Bamboo farming in Tanzania could help offset deforestation, reduce the cost of carbon emissions and its fast-growing qualities as a wood substitute could help create new industry and jobs in Tanzania, according to a report in All Africa.
Considered stronger than many hardwoods, bamboo is a tree-like grass that can grow three feet a day with very little water and fertilizer, making it a highly renewable resource, according to Lou Yiping, Director of the Center for China-Africa Agriculture & Forestry.
Bamboo products proved the best substitute for wood in China, Yiping said in the report. Yiping addressed representatives from 45 different countries in March during a presentation in Dar es Salaam to mark International Wood Day.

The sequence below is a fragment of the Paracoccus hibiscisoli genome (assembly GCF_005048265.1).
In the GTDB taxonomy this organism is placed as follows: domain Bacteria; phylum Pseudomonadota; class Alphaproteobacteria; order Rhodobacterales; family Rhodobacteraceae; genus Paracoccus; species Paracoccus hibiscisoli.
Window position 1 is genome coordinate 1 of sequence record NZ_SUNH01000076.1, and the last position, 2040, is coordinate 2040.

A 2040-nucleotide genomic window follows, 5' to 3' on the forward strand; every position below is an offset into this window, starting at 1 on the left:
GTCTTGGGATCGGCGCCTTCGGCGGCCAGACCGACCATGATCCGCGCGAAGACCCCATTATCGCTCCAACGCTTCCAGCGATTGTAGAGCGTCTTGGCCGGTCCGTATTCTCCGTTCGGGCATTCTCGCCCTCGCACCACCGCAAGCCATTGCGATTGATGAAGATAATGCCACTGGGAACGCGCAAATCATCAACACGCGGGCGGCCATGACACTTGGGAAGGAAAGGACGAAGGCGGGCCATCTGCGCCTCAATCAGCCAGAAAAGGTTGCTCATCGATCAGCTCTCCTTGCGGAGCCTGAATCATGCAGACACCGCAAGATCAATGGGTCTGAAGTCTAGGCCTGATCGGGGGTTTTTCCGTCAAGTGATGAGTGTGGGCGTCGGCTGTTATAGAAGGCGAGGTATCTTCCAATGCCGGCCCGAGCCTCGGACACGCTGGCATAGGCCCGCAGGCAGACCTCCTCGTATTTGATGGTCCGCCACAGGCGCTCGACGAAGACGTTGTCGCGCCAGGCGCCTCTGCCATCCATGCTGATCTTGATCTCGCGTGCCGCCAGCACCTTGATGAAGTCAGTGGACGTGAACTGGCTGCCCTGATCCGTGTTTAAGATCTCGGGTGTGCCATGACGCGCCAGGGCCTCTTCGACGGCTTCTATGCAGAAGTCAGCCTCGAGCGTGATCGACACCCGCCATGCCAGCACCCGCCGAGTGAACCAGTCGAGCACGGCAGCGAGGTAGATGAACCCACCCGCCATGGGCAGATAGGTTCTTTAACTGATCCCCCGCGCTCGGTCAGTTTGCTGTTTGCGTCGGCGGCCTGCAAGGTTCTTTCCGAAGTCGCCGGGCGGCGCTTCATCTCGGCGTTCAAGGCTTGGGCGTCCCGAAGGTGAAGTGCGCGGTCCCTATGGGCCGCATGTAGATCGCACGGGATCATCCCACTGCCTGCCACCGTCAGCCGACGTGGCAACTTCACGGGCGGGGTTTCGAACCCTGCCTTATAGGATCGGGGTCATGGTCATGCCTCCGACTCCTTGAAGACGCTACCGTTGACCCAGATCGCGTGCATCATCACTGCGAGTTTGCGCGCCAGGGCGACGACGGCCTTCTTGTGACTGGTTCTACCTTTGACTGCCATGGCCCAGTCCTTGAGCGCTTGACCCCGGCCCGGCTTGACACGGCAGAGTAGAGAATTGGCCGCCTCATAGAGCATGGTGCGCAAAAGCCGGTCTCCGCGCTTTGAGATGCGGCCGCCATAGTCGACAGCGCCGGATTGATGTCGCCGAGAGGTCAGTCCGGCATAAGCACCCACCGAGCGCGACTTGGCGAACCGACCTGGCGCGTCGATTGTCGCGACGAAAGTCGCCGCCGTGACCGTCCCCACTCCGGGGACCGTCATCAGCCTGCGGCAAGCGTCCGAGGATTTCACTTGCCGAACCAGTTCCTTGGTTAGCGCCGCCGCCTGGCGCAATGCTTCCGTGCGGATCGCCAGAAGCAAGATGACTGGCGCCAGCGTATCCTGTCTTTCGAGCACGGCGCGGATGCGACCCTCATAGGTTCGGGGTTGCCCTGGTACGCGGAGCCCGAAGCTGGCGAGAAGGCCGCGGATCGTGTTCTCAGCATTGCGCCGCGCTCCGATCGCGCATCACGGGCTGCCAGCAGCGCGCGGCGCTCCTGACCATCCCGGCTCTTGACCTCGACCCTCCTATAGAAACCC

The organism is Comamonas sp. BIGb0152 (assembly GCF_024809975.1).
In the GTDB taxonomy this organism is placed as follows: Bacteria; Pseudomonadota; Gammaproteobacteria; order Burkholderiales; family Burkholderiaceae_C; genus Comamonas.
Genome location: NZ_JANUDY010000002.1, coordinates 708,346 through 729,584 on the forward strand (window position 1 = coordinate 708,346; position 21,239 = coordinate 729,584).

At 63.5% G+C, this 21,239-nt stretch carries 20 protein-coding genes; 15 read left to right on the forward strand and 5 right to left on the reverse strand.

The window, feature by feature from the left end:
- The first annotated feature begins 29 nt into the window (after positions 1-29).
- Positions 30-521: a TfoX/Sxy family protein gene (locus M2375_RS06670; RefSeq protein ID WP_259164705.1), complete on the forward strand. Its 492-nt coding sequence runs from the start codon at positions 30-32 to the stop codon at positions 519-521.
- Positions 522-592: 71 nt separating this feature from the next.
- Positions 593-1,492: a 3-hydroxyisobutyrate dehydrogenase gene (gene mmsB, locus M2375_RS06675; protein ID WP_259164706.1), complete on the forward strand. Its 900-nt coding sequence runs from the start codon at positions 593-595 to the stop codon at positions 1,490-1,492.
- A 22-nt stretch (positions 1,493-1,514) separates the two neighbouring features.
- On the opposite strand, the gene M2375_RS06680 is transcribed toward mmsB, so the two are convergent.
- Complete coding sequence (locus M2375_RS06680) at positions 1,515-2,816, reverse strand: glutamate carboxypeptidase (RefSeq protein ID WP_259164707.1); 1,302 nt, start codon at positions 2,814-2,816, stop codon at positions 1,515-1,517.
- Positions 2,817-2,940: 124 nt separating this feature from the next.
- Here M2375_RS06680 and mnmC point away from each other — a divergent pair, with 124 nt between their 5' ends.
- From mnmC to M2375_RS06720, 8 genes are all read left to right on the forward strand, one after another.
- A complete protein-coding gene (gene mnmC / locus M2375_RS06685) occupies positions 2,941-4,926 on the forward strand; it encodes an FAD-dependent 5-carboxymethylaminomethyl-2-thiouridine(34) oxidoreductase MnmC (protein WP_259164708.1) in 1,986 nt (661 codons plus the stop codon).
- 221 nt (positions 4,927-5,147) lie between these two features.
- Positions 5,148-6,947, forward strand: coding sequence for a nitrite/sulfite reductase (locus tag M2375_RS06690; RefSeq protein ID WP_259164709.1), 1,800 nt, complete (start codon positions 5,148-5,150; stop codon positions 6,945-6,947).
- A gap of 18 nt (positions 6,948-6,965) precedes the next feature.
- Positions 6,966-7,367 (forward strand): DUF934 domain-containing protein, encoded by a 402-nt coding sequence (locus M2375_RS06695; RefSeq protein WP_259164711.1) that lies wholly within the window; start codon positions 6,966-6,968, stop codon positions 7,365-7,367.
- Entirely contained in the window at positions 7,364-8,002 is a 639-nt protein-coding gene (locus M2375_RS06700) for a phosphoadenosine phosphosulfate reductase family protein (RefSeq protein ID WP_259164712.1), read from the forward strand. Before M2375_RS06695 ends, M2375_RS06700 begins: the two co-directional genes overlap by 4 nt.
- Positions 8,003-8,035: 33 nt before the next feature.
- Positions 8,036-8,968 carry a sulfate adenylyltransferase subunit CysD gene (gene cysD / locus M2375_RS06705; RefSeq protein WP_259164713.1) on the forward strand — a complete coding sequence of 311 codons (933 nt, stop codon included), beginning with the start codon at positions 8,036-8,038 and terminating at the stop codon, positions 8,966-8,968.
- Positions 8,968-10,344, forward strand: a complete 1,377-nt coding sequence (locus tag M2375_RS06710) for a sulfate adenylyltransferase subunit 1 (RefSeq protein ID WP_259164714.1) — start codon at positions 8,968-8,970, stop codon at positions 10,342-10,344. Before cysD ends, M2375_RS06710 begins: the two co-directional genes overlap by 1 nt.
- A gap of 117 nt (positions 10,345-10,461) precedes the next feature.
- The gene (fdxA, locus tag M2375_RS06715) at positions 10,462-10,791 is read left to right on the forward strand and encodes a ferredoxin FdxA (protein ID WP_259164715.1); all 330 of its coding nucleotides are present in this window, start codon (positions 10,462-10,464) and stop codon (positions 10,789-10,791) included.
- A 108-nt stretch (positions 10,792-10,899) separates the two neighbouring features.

The center acts as an interface between researchers and stakeholders in China and Africa to promote exchange, research and technology transfer in forestry and agriculture. It emphasizes both bamboo and tea for protecting the environment and alleviating poverty, according to the report.
The economic value of bamboo in China was about $15 billion in 2010, Yiping said. There are more than 6,500 bamboo shoots factories and bamboo processing enterprises in China. More than 4.5 million people are employed in bamboo industry.
Read more at All Africa.